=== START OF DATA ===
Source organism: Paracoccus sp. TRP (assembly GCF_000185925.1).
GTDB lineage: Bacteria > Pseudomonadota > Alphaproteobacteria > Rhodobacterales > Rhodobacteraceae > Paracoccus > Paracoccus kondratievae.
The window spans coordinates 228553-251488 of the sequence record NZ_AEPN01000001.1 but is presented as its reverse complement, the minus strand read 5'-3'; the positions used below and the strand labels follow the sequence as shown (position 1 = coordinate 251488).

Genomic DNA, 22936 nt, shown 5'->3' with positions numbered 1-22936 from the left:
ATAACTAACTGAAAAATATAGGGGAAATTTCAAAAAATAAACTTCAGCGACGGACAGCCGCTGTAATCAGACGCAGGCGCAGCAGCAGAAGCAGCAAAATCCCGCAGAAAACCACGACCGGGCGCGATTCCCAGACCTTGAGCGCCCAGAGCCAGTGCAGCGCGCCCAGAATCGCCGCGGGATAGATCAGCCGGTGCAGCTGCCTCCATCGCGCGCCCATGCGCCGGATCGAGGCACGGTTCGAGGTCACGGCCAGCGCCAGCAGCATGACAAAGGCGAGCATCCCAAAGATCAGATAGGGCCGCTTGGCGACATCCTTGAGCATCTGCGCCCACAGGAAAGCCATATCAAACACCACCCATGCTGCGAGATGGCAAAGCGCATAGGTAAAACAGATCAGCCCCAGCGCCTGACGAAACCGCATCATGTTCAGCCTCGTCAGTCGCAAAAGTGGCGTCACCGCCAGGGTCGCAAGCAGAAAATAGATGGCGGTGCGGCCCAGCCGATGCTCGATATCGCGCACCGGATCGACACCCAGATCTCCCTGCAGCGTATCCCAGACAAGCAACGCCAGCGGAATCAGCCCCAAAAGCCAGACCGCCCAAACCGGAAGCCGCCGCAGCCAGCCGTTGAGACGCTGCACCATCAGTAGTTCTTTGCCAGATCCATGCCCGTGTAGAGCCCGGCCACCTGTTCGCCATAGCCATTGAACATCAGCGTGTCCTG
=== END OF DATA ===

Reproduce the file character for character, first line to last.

Source organism: Paracoccus sp. TRP (assembly GCF_000185925.1).
GTDB lineage: Bacteria > Pseudomonadota > Alphaproteobacteria > Rhodobacterales > Rhodobacteraceae > Paracoccus > Paracoccus kondratievae.
The window spans coordinates 228553-251488 of the sequence record NZ_AEPN01000001.1 but is presented as its reverse complement, the minus strand read 5'-3'; the positions used below and the strand labels follow the sequence as shown (position 1 = coordinate 251488).

Genomic DNA, 22936 nt, shown 5'->3' with positions numbered 1-22936 from the left:
ATAACTAACTGAAAAATATAGGGGAAATTTCAAAAAATAAACTTCAGCGACGGACAGCCGCTGTAATCAGACGCAGGCGCAGCAGCAGAAGCAGCAAAATCCCGCAGAAAACCACGACCGGGCGCGATTCCCAGACCTTGAGCGCCCAGAGCCAGTGCAGCGCGCCCAGAATCGCCGCGGGATAGATCAGCCGGTGCAGCTGCCTCCATCGCGCGCCCATGCGCCGGATCGAGGCACGGTTCGAGGTCACGGCCAGCGCCAGCAGCATGACAAAGGCGAGCATCCCAAAGATCAGATAGGGCCGCTTGGCGACATCCTTGAGCATCTGCGCCCACAGGAAAGCCATATCAAACACCACCCATGCTGCGAGATGGCAAAGCGCATAGGTAAAACAGATCAGCCCCAGCGCCTGACGAAACCGCATCATGTTCAGCCTCGTCAGTCGCAAAAGTGGCGTCACCGCCAGGGTCGCAAGCAGAAAATAGATGGCGGTGCGGCCCAGCCGATGCTCGATATCGCGCACCGGATCGACACCCAGATCTCCCTGCAGCGTATCCCAGACAAGCAACGCCAGCGGAATCAGCCCCAAAAGCCAGACCGCCCAAACCGGAAGCCGCCGCAGCCAGCCGTTGAGACGCTGCACCATCAGTAGTTCTTTGCCAGATCCATGCCCGTGTAGAGCCCGGCCACCTGTTCGCCATAGCCATTGAACATCAGCGTGTCCTG